Sandy Hook parents assess victories, defeats in gun control mission

NEWTOWN, Conn. -- Three years ago on Monday, a gunman opened fire in Sandy Hook Elementary school in Newtown, Connecticut, killing 20 first graders and six adults.

Marking the anniversary, Vice President Joe Biden tweeted: "Since that nightmare, an estimated 555 children have been killed by guns in America. It is shameful that Congress hasn't acted."

As the nation debates gun laws and access to mental healthcare, Newtown parents remind us of the urgency.

When the numbers became names, and the names became faces, suddenly, they were America's children.

Twenty first graders gunned down in their classrooms, along with their teachers.

"It's always 12/14. It's always the last day that they went to school. And that's never gonna change," said Nicole Hockley, who lost her 6-year-old son Dylan.

A photograph of Dylan Hockley, one of the students who died in the Sandy Hook Elementary School Shooting in Newtown, Connecticut.
CBS News

For Nicole, something had to change.

"This is about not accepting this," Nicole said. "We can't passively sit back and say, 'These shootings happen.'"

Together, with other Newtown parents, she helped found "Sandy Hook Promise" -- a group working to prevent gun violence.

"I can still hear him. I can still smell him, I can hear his little voice," said Mark Barden.

Barden lost his 6-year-old son, Daniel.

"In almost every one of these mass shootings, there are signs and signals," he said. "There are opportunities to intervene. To stop the continuum before it leads to tragedy."

Together, they travel the country teaching others how to respond to those signs. They call it the "Say Something" campaign: If you see someone at risk, say something. That training worked recently in Cincinnati when a student reported someone plotting an attack.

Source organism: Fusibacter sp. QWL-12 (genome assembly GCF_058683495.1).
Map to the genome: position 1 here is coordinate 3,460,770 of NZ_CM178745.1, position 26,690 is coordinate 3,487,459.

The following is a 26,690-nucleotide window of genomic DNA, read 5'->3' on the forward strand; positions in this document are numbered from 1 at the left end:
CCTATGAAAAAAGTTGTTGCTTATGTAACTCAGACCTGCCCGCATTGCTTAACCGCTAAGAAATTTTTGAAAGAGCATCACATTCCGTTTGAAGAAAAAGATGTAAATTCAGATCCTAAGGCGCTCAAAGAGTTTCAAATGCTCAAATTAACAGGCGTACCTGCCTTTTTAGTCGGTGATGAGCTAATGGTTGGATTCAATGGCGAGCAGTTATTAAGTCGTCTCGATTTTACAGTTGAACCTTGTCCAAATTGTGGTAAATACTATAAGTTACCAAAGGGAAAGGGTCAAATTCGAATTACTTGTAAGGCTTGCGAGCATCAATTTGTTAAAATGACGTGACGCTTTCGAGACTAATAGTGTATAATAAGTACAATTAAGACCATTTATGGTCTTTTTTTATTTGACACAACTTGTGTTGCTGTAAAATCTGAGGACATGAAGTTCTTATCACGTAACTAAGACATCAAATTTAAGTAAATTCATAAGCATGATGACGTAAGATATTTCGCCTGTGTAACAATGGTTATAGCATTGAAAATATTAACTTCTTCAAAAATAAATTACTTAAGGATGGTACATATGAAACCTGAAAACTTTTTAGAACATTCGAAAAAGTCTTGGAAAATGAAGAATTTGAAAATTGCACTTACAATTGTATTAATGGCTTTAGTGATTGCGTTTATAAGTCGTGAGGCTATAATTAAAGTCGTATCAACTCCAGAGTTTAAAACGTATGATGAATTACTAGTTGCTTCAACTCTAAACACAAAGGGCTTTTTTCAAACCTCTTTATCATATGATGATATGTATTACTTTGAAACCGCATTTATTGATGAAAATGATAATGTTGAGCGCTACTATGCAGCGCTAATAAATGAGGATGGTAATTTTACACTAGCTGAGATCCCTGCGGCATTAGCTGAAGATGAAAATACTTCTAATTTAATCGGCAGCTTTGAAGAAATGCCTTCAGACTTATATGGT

Daniel Barden, 7, a victim in the mass shooting at Sandy Hook Elementary School in Newtown, Conn., Dec. 14, 2012.
Rex Features via AP Images

"The whole thing was stopped and diffused," said Barden.

"I burst into tears. To actually know that we potentially saved lives -- that means something," said Nicole through tears.

And so does sweeping gun legislation they helped pass in Connecticut two years ago. It expands the ban on assault weapons, and limits the number of rounds per magazine.

But the campaign has had it setbacks -- especially with the defeat of a bill two years ago that would have closed loopholes in background checks for gun buyers.

And often, people will say, "If it didn't happen with Newtown, when will it happen?"

"It is happening," said Barden.

"Sandy Hook was the start. It was a catalyst for change," said Nicole. "It's too late for us. But there's a lot of positive change for this country that will come."

Change that will keep a promise for the children of Sandy Hook.

  • Michelle Miller

    Michelle Miller is an award-winning CBS News correspondent based in New York, reporting for all CBS News broadcasts and platforms. Her work regularly appears on the "CBS Evening News with Scott Pelley", "CBS This Morning" and "CBS Sunday Morning with Charles Osgood". She joined CBS News in 2004.